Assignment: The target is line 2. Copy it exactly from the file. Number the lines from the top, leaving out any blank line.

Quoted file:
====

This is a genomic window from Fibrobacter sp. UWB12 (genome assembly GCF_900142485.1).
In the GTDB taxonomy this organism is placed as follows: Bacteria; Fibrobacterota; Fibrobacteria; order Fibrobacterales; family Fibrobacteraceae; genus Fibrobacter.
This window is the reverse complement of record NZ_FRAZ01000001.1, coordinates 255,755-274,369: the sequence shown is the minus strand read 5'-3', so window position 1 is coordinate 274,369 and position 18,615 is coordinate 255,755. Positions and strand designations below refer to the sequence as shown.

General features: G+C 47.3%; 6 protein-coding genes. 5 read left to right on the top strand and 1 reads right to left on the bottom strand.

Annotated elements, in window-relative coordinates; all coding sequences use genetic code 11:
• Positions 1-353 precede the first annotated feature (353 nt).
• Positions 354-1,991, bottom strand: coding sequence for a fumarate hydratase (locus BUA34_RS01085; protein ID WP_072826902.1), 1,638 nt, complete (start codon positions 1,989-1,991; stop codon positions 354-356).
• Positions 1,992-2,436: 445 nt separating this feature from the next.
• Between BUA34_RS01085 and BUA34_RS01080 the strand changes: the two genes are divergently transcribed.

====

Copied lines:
In the GTDB taxonomy this organism is placed as follows: Bacteria; Fibrobacterota; Fibrobacteria; order Fibrobacterales; family Fibrobacteraceae; genus Fibrobacter.